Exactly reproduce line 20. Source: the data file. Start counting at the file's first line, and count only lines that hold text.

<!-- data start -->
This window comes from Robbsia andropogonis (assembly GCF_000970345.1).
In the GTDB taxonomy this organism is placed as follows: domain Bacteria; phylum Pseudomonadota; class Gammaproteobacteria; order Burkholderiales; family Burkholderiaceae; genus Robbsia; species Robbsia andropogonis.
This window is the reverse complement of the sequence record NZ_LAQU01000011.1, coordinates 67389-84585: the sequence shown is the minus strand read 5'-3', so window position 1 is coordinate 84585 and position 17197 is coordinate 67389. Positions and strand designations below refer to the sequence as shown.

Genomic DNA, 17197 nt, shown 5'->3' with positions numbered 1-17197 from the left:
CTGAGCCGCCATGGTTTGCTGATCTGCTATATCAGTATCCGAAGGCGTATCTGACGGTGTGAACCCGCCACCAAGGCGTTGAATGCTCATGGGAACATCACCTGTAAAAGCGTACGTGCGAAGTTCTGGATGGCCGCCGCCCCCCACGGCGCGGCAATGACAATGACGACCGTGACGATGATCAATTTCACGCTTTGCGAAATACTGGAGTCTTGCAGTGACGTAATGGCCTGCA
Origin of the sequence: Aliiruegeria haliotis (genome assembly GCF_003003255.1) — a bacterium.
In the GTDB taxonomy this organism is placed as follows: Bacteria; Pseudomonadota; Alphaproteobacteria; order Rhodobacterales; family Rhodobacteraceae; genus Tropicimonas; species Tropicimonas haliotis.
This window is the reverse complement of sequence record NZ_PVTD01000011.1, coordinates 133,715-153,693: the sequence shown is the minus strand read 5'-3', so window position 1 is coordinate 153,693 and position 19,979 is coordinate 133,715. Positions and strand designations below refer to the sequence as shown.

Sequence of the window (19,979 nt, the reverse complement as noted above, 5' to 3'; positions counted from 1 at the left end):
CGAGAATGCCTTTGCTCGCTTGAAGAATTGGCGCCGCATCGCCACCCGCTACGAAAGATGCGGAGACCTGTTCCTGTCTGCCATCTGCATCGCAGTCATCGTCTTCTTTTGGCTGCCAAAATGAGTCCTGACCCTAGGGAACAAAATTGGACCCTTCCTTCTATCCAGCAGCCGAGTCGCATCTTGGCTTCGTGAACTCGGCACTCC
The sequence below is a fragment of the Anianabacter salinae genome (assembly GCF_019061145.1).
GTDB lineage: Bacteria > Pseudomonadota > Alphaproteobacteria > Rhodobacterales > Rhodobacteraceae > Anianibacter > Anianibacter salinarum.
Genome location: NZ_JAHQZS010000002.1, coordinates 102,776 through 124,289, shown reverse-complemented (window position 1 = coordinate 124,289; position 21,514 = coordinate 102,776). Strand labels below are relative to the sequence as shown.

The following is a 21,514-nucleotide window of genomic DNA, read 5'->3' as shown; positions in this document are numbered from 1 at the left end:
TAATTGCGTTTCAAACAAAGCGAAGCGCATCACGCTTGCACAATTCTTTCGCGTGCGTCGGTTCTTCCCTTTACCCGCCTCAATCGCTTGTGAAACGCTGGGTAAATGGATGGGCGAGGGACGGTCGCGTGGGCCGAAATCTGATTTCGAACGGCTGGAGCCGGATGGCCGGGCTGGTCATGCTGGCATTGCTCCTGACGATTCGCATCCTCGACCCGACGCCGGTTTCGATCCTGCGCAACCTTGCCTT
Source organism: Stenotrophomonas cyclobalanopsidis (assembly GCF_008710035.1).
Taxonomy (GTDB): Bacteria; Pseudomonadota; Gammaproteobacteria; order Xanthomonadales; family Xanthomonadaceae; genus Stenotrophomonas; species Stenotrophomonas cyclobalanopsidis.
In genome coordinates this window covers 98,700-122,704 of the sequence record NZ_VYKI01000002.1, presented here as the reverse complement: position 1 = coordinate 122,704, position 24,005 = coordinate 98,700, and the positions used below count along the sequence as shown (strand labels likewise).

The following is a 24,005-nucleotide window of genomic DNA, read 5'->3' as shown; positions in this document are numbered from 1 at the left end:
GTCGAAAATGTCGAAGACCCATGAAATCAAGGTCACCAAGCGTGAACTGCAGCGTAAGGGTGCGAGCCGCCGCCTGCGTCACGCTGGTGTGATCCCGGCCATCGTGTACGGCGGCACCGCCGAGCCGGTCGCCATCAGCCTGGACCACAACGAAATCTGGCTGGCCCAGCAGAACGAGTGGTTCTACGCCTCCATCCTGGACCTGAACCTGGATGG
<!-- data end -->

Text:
GTCGAAAATGTCGAAGACCCATGAAATCAAGGTCACCAAGCGTGAACTGCAGCGTAAGGGTGCGAGCCGCCGCCTGCGTCACGCTGGTGTGATCCCGGCCATCGTGTACGGCGGCACCGCCGAGCCGGTCGCCATCAGCCTGGACCACAACGAAATCTGGCTGGCCCAGCAGAACGAGTGGTTCTACGCCTCCATCCTGGACCTGAACCTGGATGG